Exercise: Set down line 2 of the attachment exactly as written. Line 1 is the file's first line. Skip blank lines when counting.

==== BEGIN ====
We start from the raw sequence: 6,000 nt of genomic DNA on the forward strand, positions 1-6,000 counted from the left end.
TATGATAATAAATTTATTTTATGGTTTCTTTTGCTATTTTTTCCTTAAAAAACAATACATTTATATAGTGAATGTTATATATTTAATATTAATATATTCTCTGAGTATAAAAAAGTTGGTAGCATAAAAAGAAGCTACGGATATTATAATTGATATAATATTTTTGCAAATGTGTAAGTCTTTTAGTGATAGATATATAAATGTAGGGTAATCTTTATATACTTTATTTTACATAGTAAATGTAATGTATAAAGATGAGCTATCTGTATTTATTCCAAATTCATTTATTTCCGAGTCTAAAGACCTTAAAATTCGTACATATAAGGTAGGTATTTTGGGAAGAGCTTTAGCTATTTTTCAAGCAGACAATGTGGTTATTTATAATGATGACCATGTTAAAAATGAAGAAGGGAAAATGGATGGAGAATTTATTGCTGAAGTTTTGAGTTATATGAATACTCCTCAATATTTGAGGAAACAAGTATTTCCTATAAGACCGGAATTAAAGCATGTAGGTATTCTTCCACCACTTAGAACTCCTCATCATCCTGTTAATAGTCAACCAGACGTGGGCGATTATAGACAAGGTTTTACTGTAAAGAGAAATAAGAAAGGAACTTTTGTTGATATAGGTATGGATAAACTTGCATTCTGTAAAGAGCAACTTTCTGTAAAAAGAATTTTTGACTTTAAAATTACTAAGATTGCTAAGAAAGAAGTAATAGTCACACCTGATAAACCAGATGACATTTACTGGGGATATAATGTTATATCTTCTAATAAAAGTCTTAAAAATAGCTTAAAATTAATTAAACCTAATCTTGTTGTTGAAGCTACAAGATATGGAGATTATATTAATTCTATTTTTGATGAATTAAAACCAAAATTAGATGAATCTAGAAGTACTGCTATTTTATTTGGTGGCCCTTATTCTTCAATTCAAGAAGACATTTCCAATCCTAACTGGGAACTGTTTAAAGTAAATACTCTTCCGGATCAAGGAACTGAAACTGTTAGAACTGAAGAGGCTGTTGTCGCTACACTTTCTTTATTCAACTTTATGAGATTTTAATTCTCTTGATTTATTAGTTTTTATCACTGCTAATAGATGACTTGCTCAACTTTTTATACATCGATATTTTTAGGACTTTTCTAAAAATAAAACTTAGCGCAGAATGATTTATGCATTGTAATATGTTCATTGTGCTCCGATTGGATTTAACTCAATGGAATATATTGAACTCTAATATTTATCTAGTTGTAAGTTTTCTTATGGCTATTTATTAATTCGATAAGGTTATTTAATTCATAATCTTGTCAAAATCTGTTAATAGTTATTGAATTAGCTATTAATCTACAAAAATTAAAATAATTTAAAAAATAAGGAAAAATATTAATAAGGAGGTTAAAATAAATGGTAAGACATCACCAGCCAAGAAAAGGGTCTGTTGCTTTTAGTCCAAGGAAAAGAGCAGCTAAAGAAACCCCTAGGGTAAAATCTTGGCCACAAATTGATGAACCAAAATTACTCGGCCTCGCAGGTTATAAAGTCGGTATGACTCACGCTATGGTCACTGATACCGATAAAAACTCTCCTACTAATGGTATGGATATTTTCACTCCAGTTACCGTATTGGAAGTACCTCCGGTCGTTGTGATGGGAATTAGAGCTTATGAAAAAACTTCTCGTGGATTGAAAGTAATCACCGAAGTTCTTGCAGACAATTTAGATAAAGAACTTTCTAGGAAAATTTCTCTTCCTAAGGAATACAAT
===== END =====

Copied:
TATGATAATAAATTTATTTTATGGTTTCTTTTGCTATTTTTTCCTTAAAAAACAATACATTTATATAGTGAATGTTATATATTTAATATTAATATATTCTCTGAGTATAAAAAAGTTGGTAGCATAAAAAGAAGCTACGGATATTATAATTGATATAATATTTTTGCAAATGTGTAAGTCTTTTAGTGATAGATATATAAATGTAGGGTAATCTTTATATACTTTATTTTACATAGTAAATGTAATGTATAAAGATGAGCTATCTGTATTTATTCCAAATTCATTTATTTCCGAGTCTAAAGACCTTAAAATTCGTACATATAAGGTAGGTATTTTGGGAAGAGCTTTAGCTATTTTTCAAGCAGACAATGTGGTTATTTATAATGATGACCATGTTAAAAATGAAGAAGGGAAAATGGATGGAGAATTTATTGCTGAAGTTTTGAGTTATATGAATACTCCTCAATATTTGAGGAAACAAGTATTTCCTATAAGACCGGAATTAAAGCATGTAGGTATTCTTCCACCACTTAGAACTCCTCATCATCCTGTTAATAGTCAACCAGACGTGGGCGATTATAGACAAGGTTTTACTGTAAAGAGAAATAAGAAAGGAACTTTTGTTGATATAGGTATGGATAAACTTGCATTCTGTAAAGAGCAACTTTCTGTAAAAAGAATTTTTGACTTTAAAATTACTAAGATTGCTAAGAAAGAAGTAATAGTCACACCTGATAAACCAGATGACATTTACTGGGGATATAATGTTATATCTTCTAATAAAAGTCTTAAAAATAGCTTAAAATTAATTAAACCTAATCTTGTTGTTGAAGCTACAAGATATGGAGATTATATTAATTCTATTTTTGATGAATTAAAACCAAAATTAGATGAATCTAGAAGTACTGCTATTTTATTTGGTGGCCCTTATTCTTCAATTCAAGAAGACATTTCCAATCCTAACTGGGAACTGTTTAAAGTAAATACTCTTCCGGATCAAGGAACTGAAACTGTTAGAACTGAAGAGGCTGTTGTCGCTACACTTTCTTTATTCAACTTTATGAGATTTTAATTCTCTTGATTTATTAGTTTTTATCACTGCTAATAGATGACTTGCTCAACTTTTTATACATCGATATTTTTAGGACTTTTCTAAAAATAAAACTTAGCGCAGAATGATTTATGCATTGTAATATGTTCATTGTGCTCCGATTGGATTTAACTCAATGGAATATATTGAACTCTAATATTTATCTAGTTGTAAGTTTTCTTATGGCTATTTATTAATTCGATAAGGTTATTTAATTCATAATCTTGTCAAAATCTGTTAATAGTTATTGAATTAGCTATTAATCTACAAAAATTAAAATAATTTAAAAAATAAGGAAAAATATTAATAAGGAGGTTAAAATAAATGGTAAGACATCACCAGCCAAGAAAAGGGTCTGTTGCTTTTAGTCCAAGGAAAAGAGCAGCTAAAGAAACCCCTAGGGTAAAATCTTGGCCACAAATTGATGAACCAAAATTACTCGGCCTCGCAGGTTATAAAGTCGGTATGACTCACGCTATGGTCACTGATACCGATAAAAACTCTCCTACTAATGGTATGGATATTTTCACTCCAGTTACCGTATTGGAAGTACCTCCGGTCGTTGTGATGGGAATTAGAGCTTATGAAAAAACTTCTCGTGGATTGAAAGTAATCACCGAAGTTCTTGCAGACAATTTAGATAAAGAACTTTCTAGGAAAATTTCTCTTCCTAAGGAATACAAT